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CAHMA's weekly 2-hour radio show "News from the Drug War Front" is on every Tuesday afternoon from 2:00 to 4:00 pm AEST. The show is broadcast on Canberra's community radio station 2XX at 98.3FM and podcast through the 2xx website at www.2xxfm.org.au/listen.


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Nothing about us without us

A word from Eliot Albers, Executive Director of INPUD, the International Network of People who use Drugs

I would like to draw attention to what for people who use drugs are the key values of harm reduction.

Our long time slogan as you are all no doubt aware is ‘nothing about us without us’. This is a great slogan that rolls off many lips, but I would like to unpack it a little bit and ask what it should really look like, and what we, as the population central to all of the debates that we will have over the next few days, expect when we invoke these words.

For us, the centrality of meaningful participation in all of the various, complex debates and issues that impact upon our lives is quite simply non-negotiable.

So, what does it not mean? Meaningful participation of the drug using community is not asking us to ‘endorse’ a document that we have never previously seen, had no role in developing, and not been consulted on. It is not a tick box exercise, a strapline, or an indicator, it is rather a fundamental principle and a value that should lie at the heart of all of your work whether you work in a multilateral agency, in service delivery or in advocacy around drug law reform, harm reduction or human rights.

No process, document or service can be considered to embody this essential principle, a principle that I have no doubt you would all say that you subscribe to, unless our community’s ability to meaningfully input, influence, and shape whatever you are involved in has been built in from the start, and followed through in development, implementation and monitoring.

Often we will have things to say and contribute that you will not like, that you may not agree with, and that you may object to. However, we do not say these things for the sake of being obstreperous or difficult but because the lives, well-being, dignity, and human rights of our community are ultimately what is at stake in everything that you do. Remember that for you this is a job, for us it is quite literally our lives.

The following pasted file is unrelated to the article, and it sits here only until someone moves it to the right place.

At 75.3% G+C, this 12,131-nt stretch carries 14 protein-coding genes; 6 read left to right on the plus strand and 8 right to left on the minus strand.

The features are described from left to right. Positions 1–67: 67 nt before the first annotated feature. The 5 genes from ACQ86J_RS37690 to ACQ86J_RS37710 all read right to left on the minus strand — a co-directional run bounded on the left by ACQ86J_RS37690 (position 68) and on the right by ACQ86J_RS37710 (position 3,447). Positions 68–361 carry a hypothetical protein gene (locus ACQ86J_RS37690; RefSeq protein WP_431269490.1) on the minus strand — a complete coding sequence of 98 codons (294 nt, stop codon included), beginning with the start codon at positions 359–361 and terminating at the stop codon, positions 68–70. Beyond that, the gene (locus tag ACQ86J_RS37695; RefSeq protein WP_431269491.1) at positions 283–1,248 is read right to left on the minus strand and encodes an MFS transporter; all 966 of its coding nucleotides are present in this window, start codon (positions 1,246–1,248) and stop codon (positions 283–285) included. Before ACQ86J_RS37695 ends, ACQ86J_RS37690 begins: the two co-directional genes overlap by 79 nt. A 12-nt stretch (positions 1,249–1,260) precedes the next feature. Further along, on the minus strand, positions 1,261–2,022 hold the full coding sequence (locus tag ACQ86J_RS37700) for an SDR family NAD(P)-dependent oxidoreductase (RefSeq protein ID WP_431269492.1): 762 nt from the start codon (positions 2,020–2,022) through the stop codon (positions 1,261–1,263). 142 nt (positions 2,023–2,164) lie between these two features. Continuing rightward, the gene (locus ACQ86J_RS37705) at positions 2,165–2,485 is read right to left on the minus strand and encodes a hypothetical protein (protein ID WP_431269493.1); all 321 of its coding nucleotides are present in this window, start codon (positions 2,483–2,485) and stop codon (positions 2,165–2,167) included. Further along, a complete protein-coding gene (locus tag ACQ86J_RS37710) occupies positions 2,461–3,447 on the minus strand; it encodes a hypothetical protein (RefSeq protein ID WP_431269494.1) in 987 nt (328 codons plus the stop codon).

Sometimes we are invited to participate in processes and made to feel grateful for the fact that we have been given a place at the table, and made to feel that unless we are ‘on board’ and not ‘difficult’ we will not be invited back. This is exemplary tokenism as the messages that we have to convey are hard, difficult and sometimes unpalatable. I, and some others in this room have been invited to meetings where we have been told that we are ‘trouble makers’, simply on the basis that we have asked difficult questions and stood up for the principles that guide us.

This brings me to some of the limitations of identity politics, we are not just here because we happen to use particular drugs in a particular way, but because we have a core politics and set of principles to which we adhere and that are non-negotiable. As such, the involvement of one acceptable token drug user in a process is not meaningful participation; we have to be given the time and resources to consult our community, reflect its diversity, refine our messages, and decide for ourselves who is appropriate to represent us. We are more than aware of the fact that our community is diverse and we need to be able to bring that diversity to the table, albeit a diversity that is rooted in a common ground. The ground from which we are coming is that of being a structurally marginalised, often despised community whose members are subject to systemic violence and human rights abuses on a simply staggering scale as will be more than attested to by speakers from the region in which we now stand.

To conclude, if you are committed to meaningful participation you will find us to be a willing partner. We are here to be part of the solution and not perceived as being the problem. To work with us in a meaningful way will perhaps be difficult, and sometimes uncomfortable or even frustrating, but if you are committed to delivering good services, to producing credible policy statements and research and improving the health and human rights of the most stigmatised, and marginalised members of our community then you have no option but to take the hand that we are offering you in a bid to find peace in the war to which our community is subject.